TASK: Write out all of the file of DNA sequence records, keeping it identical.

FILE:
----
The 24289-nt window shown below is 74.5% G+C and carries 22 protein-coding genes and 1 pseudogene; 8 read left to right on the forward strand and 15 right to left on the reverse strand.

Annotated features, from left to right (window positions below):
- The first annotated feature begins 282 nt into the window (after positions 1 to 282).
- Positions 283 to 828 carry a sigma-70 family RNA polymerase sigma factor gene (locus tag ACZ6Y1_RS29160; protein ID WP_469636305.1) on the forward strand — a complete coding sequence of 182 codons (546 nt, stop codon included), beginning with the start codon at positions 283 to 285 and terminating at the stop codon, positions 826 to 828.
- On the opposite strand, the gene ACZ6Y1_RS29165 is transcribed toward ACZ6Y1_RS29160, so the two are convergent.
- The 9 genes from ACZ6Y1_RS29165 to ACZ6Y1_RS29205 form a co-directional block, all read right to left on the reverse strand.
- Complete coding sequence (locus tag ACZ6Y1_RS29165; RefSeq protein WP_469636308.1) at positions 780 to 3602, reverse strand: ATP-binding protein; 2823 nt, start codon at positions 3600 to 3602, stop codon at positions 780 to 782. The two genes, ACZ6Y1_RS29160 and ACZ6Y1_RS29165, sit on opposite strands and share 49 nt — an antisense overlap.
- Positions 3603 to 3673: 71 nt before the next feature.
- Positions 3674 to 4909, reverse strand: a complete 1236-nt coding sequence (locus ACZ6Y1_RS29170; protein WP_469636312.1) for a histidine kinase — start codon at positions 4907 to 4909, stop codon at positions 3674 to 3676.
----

The 24289-nt window shown below is 74.5% G+C and carries 22 protein-coding genes and 1 pseudogene; 8 read left to right on the forward strand and 15 right to left on the reverse strand.

Annotated features, from left to right (window positions below):
- The first annotated feature begins 282 nt into the window (after positions 1 to 282).
- Positions 283 to 828 carry a sigma-70 family RNA polymerase sigma factor gene (locus tag ACZ6Y1_RS29160; protein ID WP_469636305.1) on the forward strand — a complete coding sequence of 182 codons (546 nt, stop codon included), beginning with the start codon at positions 283 to 285 and terminating at the stop codon, positions 826 to 828.
- On the opposite strand, the gene ACZ6Y1_RS29165 is transcribed toward ACZ6Y1_RS29160, so the two are convergent.
- The 9 genes from ACZ6Y1_RS29165 to ACZ6Y1_RS29205 form a co-directional block, all read right to left on the reverse strand.
- Complete coding sequence (locus tag ACZ6Y1_RS29165; RefSeq protein WP_469636308.1) at positions 780 to 3602, reverse strand: ATP-binding protein; 2823 nt, start codon at positions 3600 to 3602, stop codon at positions 780 to 782. The two genes, ACZ6Y1_RS29160 and ACZ6Y1_RS29165, sit on opposite strands and share 49 nt — an antisense overlap.
- Positions 3603 to 3673: 71 nt before the next feature.
- Positions 3674 to 4909, reverse strand: a complete 1236-nt coding sequence (locus ACZ6Y1_RS29170; protein WP_469636312.1) for a histidine kinase — start codon at positions 4907 to 4909, stop codon at positions 3674 to 3676.